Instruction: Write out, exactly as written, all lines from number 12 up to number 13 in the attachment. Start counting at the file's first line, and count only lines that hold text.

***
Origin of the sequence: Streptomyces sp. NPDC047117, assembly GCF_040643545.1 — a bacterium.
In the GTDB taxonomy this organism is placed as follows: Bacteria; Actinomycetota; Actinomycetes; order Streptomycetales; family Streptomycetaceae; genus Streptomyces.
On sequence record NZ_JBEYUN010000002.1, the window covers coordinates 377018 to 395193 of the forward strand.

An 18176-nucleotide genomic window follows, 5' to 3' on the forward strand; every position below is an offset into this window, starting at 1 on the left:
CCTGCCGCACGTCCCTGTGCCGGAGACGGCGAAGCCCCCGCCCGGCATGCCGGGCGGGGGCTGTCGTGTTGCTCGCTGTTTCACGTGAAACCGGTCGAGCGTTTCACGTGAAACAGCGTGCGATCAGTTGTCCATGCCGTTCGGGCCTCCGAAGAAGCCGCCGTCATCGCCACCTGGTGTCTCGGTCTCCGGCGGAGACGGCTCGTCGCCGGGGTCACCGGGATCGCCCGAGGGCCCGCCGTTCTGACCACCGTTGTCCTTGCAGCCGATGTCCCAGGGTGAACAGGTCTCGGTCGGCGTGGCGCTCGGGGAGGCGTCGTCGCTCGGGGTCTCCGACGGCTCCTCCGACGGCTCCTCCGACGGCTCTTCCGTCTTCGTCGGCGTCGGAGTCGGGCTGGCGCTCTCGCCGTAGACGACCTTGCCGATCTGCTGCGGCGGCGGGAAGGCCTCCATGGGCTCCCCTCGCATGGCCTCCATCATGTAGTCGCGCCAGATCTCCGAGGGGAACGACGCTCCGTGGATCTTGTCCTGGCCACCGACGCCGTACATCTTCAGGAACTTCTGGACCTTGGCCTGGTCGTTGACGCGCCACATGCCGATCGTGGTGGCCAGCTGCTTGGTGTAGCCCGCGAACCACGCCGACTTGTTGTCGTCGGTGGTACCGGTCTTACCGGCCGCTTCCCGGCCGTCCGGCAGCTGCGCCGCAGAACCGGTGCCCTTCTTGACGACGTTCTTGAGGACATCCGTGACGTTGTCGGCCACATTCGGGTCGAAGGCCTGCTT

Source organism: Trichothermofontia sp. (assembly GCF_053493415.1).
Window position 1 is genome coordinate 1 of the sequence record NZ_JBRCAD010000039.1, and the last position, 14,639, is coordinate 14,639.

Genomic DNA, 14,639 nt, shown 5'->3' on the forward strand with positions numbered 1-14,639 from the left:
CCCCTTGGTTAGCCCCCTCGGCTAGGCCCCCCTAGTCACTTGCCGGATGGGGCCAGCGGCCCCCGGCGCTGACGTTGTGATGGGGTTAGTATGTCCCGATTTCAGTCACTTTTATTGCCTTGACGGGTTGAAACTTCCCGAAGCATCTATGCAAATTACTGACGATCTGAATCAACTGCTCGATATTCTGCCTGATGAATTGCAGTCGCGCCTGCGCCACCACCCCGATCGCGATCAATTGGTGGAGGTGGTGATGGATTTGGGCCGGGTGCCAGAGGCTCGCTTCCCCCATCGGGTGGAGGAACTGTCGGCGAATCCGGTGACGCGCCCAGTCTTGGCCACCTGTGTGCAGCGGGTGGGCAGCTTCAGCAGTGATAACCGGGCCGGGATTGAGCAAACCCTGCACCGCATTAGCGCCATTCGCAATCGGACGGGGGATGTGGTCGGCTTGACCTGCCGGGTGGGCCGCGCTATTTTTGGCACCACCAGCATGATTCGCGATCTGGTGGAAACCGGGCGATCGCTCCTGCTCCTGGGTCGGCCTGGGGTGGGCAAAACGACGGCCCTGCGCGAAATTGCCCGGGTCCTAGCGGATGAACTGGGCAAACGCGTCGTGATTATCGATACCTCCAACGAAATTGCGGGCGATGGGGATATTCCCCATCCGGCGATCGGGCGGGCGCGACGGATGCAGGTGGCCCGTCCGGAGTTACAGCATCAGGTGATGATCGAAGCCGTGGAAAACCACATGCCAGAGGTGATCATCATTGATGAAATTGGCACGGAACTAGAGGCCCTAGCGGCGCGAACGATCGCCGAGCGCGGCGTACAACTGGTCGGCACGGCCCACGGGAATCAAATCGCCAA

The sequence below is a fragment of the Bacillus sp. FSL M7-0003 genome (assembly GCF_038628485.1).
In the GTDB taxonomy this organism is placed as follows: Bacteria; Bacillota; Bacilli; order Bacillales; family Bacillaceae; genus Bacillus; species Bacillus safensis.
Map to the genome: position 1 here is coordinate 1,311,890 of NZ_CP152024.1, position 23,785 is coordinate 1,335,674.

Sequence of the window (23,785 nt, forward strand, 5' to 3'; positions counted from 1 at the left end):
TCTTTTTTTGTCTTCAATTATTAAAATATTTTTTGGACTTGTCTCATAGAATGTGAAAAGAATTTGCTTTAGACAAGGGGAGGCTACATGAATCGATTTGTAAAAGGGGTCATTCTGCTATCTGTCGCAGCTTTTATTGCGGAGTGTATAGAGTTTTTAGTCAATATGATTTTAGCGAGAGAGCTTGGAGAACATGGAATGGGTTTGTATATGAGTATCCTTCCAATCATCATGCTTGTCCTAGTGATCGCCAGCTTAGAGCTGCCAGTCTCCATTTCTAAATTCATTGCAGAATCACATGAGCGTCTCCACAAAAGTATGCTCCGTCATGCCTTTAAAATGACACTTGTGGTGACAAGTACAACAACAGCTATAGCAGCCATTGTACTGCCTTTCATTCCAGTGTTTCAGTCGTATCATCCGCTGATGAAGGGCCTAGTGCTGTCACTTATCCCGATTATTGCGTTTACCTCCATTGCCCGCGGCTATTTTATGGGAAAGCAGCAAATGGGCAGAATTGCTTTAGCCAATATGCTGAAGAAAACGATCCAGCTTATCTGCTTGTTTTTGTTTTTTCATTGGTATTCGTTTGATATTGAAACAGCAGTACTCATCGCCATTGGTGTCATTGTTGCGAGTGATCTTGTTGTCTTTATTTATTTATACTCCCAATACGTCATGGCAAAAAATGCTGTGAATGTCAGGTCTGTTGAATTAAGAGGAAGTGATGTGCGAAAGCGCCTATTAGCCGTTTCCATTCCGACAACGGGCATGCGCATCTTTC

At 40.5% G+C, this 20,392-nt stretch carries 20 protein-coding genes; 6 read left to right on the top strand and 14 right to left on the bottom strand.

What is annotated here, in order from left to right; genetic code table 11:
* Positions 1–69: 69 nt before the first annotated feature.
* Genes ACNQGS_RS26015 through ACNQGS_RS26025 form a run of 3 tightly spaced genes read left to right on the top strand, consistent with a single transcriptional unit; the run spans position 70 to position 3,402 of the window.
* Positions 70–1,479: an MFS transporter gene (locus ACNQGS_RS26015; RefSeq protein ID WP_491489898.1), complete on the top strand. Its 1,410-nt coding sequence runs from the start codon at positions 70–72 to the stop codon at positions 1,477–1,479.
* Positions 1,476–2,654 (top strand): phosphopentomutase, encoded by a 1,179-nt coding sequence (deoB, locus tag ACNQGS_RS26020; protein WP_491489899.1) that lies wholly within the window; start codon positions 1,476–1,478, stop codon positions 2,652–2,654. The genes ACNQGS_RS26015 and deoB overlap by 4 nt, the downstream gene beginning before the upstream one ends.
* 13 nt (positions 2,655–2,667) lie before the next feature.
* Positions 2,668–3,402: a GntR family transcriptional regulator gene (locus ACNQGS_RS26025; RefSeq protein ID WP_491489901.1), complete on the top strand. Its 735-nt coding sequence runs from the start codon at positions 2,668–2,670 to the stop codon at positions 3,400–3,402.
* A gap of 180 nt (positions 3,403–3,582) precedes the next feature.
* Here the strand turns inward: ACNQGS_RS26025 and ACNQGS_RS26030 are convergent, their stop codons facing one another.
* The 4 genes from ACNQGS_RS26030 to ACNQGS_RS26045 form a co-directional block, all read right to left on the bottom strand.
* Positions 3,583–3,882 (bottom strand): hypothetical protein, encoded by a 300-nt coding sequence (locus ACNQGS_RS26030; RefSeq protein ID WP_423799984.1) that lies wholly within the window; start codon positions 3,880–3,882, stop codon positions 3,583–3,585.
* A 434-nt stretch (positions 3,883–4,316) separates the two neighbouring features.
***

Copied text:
Map to the genome: position 1 here is coordinate 1,311,890 of NZ_CP152024.1, position 23,785 is coordinate 1,335,674.

Sequence of the window (23,785 nt, forward strand, 5' to 3'; positions counted from 1 at the left end):